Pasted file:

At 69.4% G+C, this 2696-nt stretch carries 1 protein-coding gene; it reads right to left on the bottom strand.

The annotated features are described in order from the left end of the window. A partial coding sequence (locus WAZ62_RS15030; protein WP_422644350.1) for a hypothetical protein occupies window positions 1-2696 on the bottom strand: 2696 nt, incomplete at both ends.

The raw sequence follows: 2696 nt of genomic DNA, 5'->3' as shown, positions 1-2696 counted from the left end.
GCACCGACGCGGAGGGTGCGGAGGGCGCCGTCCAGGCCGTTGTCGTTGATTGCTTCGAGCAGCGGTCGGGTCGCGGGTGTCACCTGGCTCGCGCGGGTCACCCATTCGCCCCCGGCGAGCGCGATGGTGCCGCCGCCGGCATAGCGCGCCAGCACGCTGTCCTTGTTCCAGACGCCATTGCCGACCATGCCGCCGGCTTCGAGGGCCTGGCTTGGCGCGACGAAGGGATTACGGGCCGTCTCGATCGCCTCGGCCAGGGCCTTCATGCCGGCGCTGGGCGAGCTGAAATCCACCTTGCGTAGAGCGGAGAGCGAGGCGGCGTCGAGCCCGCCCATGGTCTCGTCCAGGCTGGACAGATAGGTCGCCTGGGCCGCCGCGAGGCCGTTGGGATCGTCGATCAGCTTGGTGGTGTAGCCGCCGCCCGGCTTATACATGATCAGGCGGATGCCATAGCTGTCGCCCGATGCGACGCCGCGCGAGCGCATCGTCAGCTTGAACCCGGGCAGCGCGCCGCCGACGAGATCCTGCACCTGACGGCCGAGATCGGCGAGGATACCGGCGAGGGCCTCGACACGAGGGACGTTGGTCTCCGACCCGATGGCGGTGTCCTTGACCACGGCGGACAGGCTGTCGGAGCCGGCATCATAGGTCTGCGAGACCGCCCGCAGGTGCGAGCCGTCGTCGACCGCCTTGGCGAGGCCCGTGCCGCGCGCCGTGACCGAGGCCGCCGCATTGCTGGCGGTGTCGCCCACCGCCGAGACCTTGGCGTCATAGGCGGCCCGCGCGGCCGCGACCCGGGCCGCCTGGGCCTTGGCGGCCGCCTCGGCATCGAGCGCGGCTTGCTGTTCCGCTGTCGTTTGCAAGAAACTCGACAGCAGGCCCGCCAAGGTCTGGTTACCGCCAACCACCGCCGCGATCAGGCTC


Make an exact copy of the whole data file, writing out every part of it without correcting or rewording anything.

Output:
At 69.4% G+C, this 2696-nt stretch carries 1 protein-coding gene; it reads right to left on the bottom strand.

The annotated features are described in order from the left end of the window. A partial coding sequence (locus WAZ62_RS15030; protein WP_422644350.1) for a hypothetical protein occupies window positions 1-2696 on the bottom strand: 2696 nt, incomplete at both ends.

The raw sequence follows: 2696 nt of genomic DNA, 5'->3' as shown, positions 1-2696 counted from the left end.
GCACCGACGCGGAGGGTGCGGAGGGCGCCGTCCAGGCCGTTGTCGTTGATTGCTTCGAGCAGCGGTCGGGTCGCGGGTGTCACCTGGCTCGCGCGGGTCACCCATTCGCCCCCGGCGAGCGCGATGGTGCCGCCGCCGGCATAGCGCGCCAGCACGCTGTCCTTGTTCCAGACGCCATTGCCGACCATGCCGCCGGCTTCGAGGGCCTGGCTTGGCGCGACGAAGGGATTACGGGCCGTCTCGATCGCCTCGGCCAGGGCCTTCATGCCGGCGCTGGGCGAGCTGAAATCCACCTTGCGTAGAGCGGAGAGCGAGGCGGCGTCGAGCCCGCCCATGGTCTCGTCCAGGCTGGACAGATAGGTCGCCTGGGCCGCCGCGAGGCCGTTGGGATCGTCGATCAGCTTGGTGGTGTAGCCGCCGCCCGGCTTATACATGATCAGGCGGATGCCATAGCTGTCGCCCGATGCGACGCCGCGCGAGCGCATCGTCAGCTTGAACCCGGGCAGCGCGCCGCCGACGAGATCCTGCACCTGACGGCCGAGATCGGCGAGGATACCGGCGAGGGCCTCGACACGAGGGACGTTGGTCTCCGACCCGATGGCGGTGTCCTTGACCACGGCGGACAGGCTGTCGGAGCCGGCATCATAGGTCTGCGAGACCGCCCGCAGGTGCGAGCCGTCGTCGACCGCCTTGGCGAGGCCCGTGCCGCGCGCCGTGACCGAGGCCGCCGCATTGCTGGCGGTGTCGCCCACCGCCGAGACCTTGGCGTCATAGGCGGCCCGCGCGGCCGCGACCCGGGCCGCCTGGGCCTTGGCGGCCGCCTCGGCATCGAGCGCGGCTTGCTGTTCCGCTGTCGTTTGCAAGAAACTCGACAGCAGGCCCGCCAAGGTCTGGTTACCGCCAACCACCGCCGCGATCAGGCTC